"It is quite certain, that the great body of those who complain, are not persons who have most right to do so. They are not those who bave given their money, their children, or themselves, to the work; and who, if there be fraud or folly, are of all others the most interested to make the discovery. They are not those who have seen most of the field, or who have most diligently read the reports of the societies. They are not those who have had the most extenVOL. IV.—NO. XIII.


There are,

sive and intimate acquaintance with the men who have gone forth, and who might infer what is done from a knowledge of the agents. They are not the men best acquainted with the managers and management of the different boards. All these classes of persons are friendly.

“Such considerations should restrain the uninformed, from impugning our motives, or disparaging this great work. They should hear the voice of reason, addressed to some in a former age, who opposed wbat they did not understand. 'Let these men alone; for if this counsel or this work be of men, it will come to nought; but if it be of God, ye cannot overthrow it; lest haply ye be found even to fight against God.””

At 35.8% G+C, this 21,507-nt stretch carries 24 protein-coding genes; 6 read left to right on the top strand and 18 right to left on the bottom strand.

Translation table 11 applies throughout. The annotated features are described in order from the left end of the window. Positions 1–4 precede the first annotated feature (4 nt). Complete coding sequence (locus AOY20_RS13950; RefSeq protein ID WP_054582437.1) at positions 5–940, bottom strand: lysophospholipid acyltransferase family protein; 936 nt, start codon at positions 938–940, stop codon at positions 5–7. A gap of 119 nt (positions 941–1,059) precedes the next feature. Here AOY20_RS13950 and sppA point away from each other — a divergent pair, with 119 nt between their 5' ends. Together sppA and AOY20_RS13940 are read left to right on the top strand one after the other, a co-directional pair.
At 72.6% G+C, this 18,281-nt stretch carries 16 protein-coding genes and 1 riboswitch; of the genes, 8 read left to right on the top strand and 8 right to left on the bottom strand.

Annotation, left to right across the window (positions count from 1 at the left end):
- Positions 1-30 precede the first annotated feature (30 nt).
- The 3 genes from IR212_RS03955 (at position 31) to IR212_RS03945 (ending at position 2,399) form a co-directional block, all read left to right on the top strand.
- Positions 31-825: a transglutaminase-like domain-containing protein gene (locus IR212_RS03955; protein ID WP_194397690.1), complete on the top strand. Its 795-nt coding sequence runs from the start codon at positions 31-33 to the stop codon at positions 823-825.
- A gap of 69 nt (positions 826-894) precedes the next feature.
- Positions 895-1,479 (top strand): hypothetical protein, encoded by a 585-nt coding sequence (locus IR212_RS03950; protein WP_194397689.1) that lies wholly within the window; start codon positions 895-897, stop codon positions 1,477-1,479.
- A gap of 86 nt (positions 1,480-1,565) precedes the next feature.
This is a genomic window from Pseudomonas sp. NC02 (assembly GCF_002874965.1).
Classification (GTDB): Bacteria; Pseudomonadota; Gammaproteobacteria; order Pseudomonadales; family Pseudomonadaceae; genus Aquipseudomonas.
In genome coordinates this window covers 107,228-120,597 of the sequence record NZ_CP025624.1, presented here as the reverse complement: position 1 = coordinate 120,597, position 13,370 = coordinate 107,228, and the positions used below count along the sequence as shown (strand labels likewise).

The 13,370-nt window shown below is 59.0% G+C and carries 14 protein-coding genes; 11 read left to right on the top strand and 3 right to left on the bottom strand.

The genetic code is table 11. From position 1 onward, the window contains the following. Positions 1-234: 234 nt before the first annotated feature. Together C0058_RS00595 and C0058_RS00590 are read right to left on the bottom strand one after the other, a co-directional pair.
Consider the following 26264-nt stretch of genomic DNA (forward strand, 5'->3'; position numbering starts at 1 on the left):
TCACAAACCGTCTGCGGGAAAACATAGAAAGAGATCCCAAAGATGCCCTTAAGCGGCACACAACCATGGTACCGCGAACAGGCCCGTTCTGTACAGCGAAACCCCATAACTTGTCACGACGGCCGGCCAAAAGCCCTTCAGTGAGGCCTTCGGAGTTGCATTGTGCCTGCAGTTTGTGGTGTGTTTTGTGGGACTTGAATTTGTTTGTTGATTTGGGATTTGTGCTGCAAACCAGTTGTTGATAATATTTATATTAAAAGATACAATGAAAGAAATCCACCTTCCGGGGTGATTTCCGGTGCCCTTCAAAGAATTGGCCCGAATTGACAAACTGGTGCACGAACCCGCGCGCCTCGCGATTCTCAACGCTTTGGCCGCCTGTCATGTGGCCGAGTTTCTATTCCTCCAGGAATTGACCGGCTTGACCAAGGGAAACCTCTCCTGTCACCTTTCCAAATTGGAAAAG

The next chapter is of still graver interest. As the author remarks,"more than forty years' experience in modern missions ought to furnish data for an intelligent revision of the system.” Yet, until this work, nothing of this kind has been attempted, in any reasonable manner. Writers have, we know, broached new theories, and have advised, like Edward Irving, that all missions should be modelled on their plan. But, to such teaching, no man of practical sense would give a moment's heed. We want now to look at the facts which forty years have brought to light, and from a comparison of these, to deduce principles which may guide our subsequent efforts. The views presented in this chapter, seem to us, the result of much candid, and yet searching observation; guided by a heart fervently attached to the missionary cause. Our author considers, 1. that the proportion of time and money bestowed on schools should be less; 2. that, at some stations, at least, less time might be devoted to translation and tracts. The reason for this latter is, that the missionaries, for a long time, could not translate so as to be understood ; that but a very small portion of the natives can read, and that the success from this labor has been small. The following paragraph shows us, into what whimsical errors an imperfect knowledge of a language may lead a translator :